Rotterdam rules

OPERATING on an island that is girt by sea, Australia’s mining industry depends greatly on shipping its products. New international laws are being shaped that will clarify the responsibilities for each link of the delivery chain.
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Courtesy QRC.

Wally Graham

Published in the December 2009 Australia’s Mining Monthly

The Rotterdam Rules is a new international convention on the carriage of goods by sea.

Although it will not have a great impact on how mining companies manage their operations, the convention provides peace of mind for producer and customer while deliveries are en route.

The rules describe the rights and obligations of parties involved in carrying goods by sea. They clarify who has responsibility for what, when and where in maritime transport and how far these responsibilities extend.

They are the result of inter-governmental negotiations carried out within the United Nations Commission for International Trade Law between 2002 and 2009.

The Comite Maritime International had prepared a basic draft of the convention.

On September 23, 16 countries – including several big players which are said to comprise more than 25% of world sea trade by volume – signed the agreement.

Since then another five countries have signed on, bringing the total to 21, including the US, France, Greece, Denmark, Switzerland and the Netherlands.

A key aspect of the Rotterdam Rules is the clear definition of who is responsible and what they are accountable for in the case of a stranded ship, a stolen container or damage to a shipment.

All parties involved in the supply chain, including stevedores, which were excluded under previous conventions, may now be jointly liable with the carrier.

In addition, the carrier’s liability for damage to the cargo has been increased.

The obligations for shippers, such as ensuring goods are ready for transport on time, are also more clearly defined.

The rules also cover the prior or subsequent overland legs of each shipment’s journey.

“This extension of responsibility acknowledges that today, carriers are often part of a larger logistics chain and, therefore, it is appropriate for their liability to match their delivery obligations,” Stuart Hetherington, maritime lawyer and partner at Colin Biggers & Paisley, said in a recent article.

“Similarly, the new convention aims to apply modern duty of care concepts more consistently.

“For example, carriers are made responsible for ensuring the ship is seaworthy and properly crewed throughout the voyage and not just at the port of departure.”

Most importantly for the modern age, Rotterdam establishes legal infrastructure for development of e-commerce in maritime transport.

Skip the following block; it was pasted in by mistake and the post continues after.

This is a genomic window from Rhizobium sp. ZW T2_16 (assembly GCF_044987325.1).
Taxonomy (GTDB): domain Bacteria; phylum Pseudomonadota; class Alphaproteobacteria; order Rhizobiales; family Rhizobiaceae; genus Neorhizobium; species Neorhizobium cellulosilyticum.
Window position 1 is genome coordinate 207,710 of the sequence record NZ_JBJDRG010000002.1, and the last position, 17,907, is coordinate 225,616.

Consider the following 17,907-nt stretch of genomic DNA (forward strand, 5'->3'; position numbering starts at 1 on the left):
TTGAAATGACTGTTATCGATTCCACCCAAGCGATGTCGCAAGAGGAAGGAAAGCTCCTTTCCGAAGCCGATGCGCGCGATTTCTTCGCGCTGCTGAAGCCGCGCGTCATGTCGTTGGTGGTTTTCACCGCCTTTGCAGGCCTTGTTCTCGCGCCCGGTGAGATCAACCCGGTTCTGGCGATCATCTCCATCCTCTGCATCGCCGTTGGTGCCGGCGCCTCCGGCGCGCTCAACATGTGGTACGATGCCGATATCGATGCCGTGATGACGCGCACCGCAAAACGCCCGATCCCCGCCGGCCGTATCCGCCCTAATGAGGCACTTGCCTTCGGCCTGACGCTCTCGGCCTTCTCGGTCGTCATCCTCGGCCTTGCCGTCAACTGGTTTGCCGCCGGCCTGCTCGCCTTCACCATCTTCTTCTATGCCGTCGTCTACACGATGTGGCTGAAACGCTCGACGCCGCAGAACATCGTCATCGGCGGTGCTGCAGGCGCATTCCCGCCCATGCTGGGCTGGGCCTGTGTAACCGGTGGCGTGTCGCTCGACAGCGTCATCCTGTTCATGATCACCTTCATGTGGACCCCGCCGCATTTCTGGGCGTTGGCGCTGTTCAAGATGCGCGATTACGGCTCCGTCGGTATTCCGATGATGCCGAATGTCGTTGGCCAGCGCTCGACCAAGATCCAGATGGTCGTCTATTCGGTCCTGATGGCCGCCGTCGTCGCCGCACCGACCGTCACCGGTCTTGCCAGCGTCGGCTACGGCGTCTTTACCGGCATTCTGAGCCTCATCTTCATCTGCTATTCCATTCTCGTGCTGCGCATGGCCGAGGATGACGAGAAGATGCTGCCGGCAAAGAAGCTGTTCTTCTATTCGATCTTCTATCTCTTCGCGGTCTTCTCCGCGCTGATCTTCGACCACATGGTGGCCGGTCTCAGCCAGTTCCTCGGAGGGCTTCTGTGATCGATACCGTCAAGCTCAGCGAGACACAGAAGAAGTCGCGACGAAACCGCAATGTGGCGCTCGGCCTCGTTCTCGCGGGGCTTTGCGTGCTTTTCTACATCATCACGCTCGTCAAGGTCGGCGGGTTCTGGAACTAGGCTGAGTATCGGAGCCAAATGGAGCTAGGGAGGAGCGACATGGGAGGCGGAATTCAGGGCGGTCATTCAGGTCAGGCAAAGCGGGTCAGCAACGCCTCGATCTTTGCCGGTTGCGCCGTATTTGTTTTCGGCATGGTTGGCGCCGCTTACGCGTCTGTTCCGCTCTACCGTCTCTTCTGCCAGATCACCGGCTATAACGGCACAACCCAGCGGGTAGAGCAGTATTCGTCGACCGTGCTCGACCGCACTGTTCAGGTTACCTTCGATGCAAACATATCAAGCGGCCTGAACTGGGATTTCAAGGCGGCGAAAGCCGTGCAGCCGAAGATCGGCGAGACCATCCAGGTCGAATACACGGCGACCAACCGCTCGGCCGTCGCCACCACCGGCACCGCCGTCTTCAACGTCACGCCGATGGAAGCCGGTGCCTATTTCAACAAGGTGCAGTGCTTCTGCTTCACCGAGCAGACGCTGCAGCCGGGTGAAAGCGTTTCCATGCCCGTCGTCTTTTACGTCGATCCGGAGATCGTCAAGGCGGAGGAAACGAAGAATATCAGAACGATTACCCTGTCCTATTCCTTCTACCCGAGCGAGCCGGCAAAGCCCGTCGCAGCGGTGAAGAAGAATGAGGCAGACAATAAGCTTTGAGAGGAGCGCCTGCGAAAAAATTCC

This makes way for the introduction of electronic transport documents to replace paper and provides for transportation that is entirely document free to take place.

The carriage of goods in containers and electronic data transfer were not around when previous conventions were drawn up, which has resulted in gaps in laws that have been exploited.

This convention is designed to once again bring international rules into line.

Rotterdam brings an end to the so-called “nautical fault defence” to prevent a ship’s master and crew escaping liability if they have been negligent in navigating or managing a ship.

With the number of signatory countries increasing, Hetherington said Australia had more to gain from joining the new regime than staying with the old.

“Australia’s regime has been grafted on to the archaic rules which hark back to a time when cargo was shipped in bags or boxes rather than containers and communication technology was still in its infancy,” he said.

“It is generally considered out of date and cumbersome. By contrast, the new convention brings the maritime sector into the 21st century.

“It reflects current shipping practices and recognises the impact of e-commerce and electronic communications on shipping transactions.”

According to Hetherington, if Australia does not sign on to the Rotterdam Rules, it runs the risk of operating within an antiquated regime of maritime law inconsistent with major trading partners.

“Eighty per cent of world trade is now conducted by sea,” he said. “Supporting a uniform framework that clarifies the rights and responsibilities of marine cargo carriers and shippers promotes international trade and, in turn, is good for Australia.”

The Rotterdam Rules will replace the Hague Rules of 1924, the Hague-Visby Rules and the Hamburg Rules of 1978.

“Goods traders and shipping companies will no doubt debate who gets the short straw under the new rules but at a national level, the benefits to Australia of a uniform law are clear,” Hetherington said.

“With the US having signed, and hopefully moving to ratification soon, it is likely that other major nations will feel greater pressure to commit.

“Australian traders and shipping companies will have to grapple with the reality of the new regime as it applies to their contractual arrangements once the rules come into force.”

While it may not have much impact on how mining companies operate, new shipping rules will provide peace of mind for producers and customers while their goods are on the water.

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